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How To Create The Perfect Capsule Wardrobe

Sian Bunney finds out what it takes to declutter

How To Create The Perfect Capsule Wardrobe

We’re always looking for ways to make our lives more eco-friendly for the good of the planet, and one way we are trying to achieve this is through creating our own capsule wardrobes. But what does it involve, and how difficult is it? Sian Bunney investigates…

If you’re anything like us, then a beautifully streamlined, effortlessly stylish selection of clothes is at the top of your wishlist. It’s certainly a hot topic, with plenty of people trying to emulate 21st Century success stories such as Mark Zuckerberg (endless grey T-shirts) and Steve Jobs (jeans and a black turtleneck), or taking notice of trends such as minimalism or ‘dressing like an architect’ (think monochrome, sleek lines, and geometric accessories). There’s something a little bit joyless about these ideas, but crafting a wardrobe you love with only a handful of pieces needn’t be soulless – it can inspire a passion for your clothes, and will help the planet, too.

People in my office may not have realised that, for a week or so, I was recycling some key pieces from my existing wardrobe – let me tell you about a couple. First up, the ‘all-black-everything’ power look: a blazer with metal fringing à la Elvis Presley, T-shirt, leggings, and ankle boots. Très chic, I assure you: just go and search #allblack on Instagram – 3.1 million posts as I type (and some New Zealand rugby pics that don’t go amiss…). My second look was a casual affair: black jeans, cream knitted jumper, corduroy jacket and black trainers, elevated slightly by some enormous gold hoops that Pat Butcher would be proud of. Eighties earrings are back, people, rejoice!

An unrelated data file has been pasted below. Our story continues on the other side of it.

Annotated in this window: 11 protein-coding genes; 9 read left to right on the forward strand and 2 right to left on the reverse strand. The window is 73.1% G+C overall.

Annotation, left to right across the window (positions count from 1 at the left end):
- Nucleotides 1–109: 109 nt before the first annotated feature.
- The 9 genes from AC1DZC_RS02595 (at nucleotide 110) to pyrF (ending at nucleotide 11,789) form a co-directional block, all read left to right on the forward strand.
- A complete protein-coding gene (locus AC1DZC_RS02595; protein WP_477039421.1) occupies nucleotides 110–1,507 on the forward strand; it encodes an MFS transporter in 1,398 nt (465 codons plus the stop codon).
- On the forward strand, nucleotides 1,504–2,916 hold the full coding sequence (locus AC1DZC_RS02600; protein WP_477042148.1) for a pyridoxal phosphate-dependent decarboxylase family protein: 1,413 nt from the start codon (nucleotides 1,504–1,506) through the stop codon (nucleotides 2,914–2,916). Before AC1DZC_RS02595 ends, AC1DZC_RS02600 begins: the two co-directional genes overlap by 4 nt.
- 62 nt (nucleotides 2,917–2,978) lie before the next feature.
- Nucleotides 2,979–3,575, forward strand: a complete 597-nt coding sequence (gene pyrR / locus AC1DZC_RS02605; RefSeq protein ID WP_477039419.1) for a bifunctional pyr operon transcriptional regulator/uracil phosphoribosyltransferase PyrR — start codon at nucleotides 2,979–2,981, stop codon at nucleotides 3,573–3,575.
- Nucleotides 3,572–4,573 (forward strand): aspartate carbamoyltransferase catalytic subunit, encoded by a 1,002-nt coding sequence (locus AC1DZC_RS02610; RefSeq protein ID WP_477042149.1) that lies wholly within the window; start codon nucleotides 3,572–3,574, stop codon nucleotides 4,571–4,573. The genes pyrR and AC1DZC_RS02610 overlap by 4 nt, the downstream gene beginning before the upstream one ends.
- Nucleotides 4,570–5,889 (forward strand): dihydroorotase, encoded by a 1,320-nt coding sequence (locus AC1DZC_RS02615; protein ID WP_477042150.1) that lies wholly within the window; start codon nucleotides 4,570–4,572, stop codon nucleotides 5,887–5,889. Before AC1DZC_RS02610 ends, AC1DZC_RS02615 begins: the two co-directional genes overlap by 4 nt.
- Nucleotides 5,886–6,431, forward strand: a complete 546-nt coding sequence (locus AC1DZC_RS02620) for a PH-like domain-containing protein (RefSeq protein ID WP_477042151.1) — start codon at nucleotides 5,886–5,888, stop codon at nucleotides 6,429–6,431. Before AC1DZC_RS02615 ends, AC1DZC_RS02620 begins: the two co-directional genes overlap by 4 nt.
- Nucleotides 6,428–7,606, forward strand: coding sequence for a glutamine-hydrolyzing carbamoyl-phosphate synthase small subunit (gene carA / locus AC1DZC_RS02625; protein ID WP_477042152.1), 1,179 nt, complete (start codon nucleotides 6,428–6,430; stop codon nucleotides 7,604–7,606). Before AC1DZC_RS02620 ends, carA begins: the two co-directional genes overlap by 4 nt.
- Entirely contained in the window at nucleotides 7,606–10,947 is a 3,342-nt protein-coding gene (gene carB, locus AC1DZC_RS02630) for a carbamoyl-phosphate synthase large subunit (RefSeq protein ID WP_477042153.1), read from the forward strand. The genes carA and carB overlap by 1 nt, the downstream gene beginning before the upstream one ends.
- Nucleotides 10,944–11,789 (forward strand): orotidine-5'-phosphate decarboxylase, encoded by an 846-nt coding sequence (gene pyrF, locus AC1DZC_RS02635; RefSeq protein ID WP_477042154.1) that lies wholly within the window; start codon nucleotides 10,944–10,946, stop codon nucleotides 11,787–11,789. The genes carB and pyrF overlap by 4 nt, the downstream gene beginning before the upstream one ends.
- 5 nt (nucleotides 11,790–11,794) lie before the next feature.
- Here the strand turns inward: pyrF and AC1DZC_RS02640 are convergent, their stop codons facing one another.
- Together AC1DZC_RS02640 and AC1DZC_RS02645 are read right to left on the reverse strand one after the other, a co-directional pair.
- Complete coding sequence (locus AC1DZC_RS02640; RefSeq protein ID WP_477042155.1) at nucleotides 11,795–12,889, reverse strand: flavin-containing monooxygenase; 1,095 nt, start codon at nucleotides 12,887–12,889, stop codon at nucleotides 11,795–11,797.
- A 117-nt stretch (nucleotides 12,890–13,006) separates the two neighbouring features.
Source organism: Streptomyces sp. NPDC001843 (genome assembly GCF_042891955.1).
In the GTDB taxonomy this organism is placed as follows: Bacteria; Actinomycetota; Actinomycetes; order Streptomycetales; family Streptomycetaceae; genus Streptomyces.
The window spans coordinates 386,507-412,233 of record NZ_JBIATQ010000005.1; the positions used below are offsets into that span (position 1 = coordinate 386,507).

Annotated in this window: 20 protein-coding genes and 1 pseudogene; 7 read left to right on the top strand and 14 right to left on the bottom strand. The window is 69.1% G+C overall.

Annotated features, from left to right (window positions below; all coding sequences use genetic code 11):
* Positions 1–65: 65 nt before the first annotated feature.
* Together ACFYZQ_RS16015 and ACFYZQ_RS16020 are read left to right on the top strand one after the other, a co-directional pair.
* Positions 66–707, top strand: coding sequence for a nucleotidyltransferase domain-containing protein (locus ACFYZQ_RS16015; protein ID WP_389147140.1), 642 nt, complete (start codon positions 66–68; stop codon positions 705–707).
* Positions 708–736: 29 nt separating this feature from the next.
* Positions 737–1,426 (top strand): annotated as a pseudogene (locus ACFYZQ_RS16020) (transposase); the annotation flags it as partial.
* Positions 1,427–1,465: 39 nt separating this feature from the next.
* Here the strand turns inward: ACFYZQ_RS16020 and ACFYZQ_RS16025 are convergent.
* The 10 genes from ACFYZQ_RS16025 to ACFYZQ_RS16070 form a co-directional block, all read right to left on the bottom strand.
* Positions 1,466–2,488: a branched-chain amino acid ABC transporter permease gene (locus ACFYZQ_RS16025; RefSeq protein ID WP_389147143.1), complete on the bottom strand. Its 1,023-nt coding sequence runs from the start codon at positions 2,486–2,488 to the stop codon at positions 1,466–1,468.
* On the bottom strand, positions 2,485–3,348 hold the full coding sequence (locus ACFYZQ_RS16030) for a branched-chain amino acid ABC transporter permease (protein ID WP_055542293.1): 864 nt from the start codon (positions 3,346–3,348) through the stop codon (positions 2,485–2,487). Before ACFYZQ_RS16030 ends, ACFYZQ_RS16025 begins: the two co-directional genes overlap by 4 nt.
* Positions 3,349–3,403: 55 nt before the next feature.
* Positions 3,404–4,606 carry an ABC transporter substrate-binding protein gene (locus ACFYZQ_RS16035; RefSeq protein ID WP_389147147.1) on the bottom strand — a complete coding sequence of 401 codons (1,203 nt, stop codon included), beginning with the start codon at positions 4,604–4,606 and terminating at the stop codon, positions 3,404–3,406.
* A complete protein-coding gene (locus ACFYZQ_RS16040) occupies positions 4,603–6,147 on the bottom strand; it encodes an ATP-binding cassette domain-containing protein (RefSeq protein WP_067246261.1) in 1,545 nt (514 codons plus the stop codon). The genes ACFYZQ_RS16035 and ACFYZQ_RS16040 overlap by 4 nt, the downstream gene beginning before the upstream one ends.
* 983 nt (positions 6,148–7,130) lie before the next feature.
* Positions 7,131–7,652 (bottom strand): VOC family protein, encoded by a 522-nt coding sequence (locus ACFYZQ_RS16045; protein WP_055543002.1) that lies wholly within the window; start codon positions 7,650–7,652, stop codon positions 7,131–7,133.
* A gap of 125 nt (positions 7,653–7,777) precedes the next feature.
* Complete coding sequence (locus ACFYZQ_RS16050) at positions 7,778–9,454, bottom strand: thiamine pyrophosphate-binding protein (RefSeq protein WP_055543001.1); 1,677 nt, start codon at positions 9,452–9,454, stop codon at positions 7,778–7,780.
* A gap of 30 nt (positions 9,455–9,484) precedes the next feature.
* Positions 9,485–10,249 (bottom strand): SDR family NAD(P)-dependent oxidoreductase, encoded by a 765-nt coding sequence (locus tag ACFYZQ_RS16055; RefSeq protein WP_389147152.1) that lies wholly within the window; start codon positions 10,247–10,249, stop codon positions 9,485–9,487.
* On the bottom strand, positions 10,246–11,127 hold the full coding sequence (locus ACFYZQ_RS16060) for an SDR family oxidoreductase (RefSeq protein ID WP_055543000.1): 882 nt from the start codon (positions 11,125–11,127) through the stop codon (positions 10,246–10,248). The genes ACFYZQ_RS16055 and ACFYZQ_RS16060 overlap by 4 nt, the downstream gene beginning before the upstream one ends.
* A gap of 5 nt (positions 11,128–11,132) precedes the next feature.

So, how did I go about choosing things for my mini capsule wardrobe? Firstly, I paid attention to the latest style tips on fashion newsletters I subscribe to, and chose items I already owned that fit the bill; in my case: chunky gold accessories, all black dressing, knitwear, and corduroy. This meant that I didn’t succumb to fast fashion ethics of overhauling my closet with brand new ‘in season’ items – trends come and go, as I’ve found out recently to my peril. Animal print is back in fashion in a major way, and only recently I sold my vintage faux fur leopard coat online for fear of looking like Kat Slater (sorry, Eastenders fans). I still want to cry at the thought! I implore you to hang onto your most treasured pieces, especially the ones you wear time and again, offsetting the production costs of your clothes.

During the overhaul process, I also sifted out anything that could be given to charity or friends, removed anything summery that could hibernate under my bed, and only chucked out things with defects as a last resort. Doing this helped me rediscover all of the stylish gems I already owned, and made me realise where the gaps were in my collection that I could fill with sustainable brands.

It’s a great way to sort through your clobber, but while a lot of advice suggests ignoring the trends, I prefer to make my key pieces work with the trends.

Fancy creating your own capsule wardrobe? Share your story with us on Facebook, Twitter or Instagram!